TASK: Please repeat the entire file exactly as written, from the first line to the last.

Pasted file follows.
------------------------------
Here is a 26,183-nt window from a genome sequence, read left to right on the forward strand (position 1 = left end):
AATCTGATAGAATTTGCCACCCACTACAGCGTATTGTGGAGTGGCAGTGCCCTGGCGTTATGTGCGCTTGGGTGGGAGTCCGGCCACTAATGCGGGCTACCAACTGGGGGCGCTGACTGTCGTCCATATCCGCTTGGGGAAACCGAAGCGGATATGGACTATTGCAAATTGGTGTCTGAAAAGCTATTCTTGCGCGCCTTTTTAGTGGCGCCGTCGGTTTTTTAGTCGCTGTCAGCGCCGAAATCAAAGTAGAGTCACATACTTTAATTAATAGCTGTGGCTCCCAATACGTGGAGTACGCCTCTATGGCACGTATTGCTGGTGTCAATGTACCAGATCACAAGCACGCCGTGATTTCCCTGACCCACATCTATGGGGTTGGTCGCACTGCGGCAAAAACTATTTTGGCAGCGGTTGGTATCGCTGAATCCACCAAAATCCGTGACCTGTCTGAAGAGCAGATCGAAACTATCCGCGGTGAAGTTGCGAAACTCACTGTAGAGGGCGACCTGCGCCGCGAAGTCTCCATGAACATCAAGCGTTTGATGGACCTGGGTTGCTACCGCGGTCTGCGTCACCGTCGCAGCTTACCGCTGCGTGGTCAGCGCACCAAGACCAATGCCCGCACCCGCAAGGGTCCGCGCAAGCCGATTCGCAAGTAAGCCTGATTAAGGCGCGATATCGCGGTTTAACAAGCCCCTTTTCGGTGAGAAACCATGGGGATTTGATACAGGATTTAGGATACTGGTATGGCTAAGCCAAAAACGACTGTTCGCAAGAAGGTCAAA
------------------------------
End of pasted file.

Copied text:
Here is a 26,183-nt window from a genome sequence, read left to right on the forward strand (position 1 = left end):
AATCTGATAGAATTTGCCACCCACTACAGCGTATTGTGGAGTGGCAGTGCCCTGGCGTTATGTGCGCTTGGGTGGGAGTCCGGCCACTAATGCGGGCTACCAACTGGGGGCGCTGACTGTCGTCCATATCCGCTTGGGGAAACCGAAGCGGATATGGACTATTGCAAATTGGTGTCTGAAAAGCTATTCTTGCGCGCCTTTTTAGTGGCGCCGTCGGTTTTTTAGTCGCTGTCAGCGCCGAAATCAAAGTAGAGTCACATACTTTAATTAATAGCTGTGGCTCCCAATACGTGGAGTACGCCTCTATGGCACGTATTGCTGGTGTCAATGTACCAGATCACAAGCACGCCGTGATTTCCCTGACCCACATCTATGGGGTTGGTCGCACTGCGGCAAAAACTATTTTGGCAGCGGTTGGTATCGCTGAATCCACCAAAATCCGTGACCTGTCTGAAGAGCAGATCGAAACTATCCGCGGTGAAGTTGCGAAACTCACTGTAGAGGGCGACCTGCGCCGCGAAGTCTCCATGAACATCAAGCGTTTGATGGACCTGGGTTGCTACCGCGGTCTGCGTCACCGTCGCAGCTTACCGCTGCGTGGTCAGCGCACCAAGACCAATGCCCGCACCCGCAAGGGTCCGCGCAAGCCGATTCGCAAGTAAGCCTGATTAAGGCGCGATATCGCGGTTTAACAAGCCCCTTTTCGGTGAGAAACCATGGGGATTTGATACAGGATTTAGGATACTGGTATGGCTAAGCCAAAAACGACTGTTCGCAAGAAGGTCAAA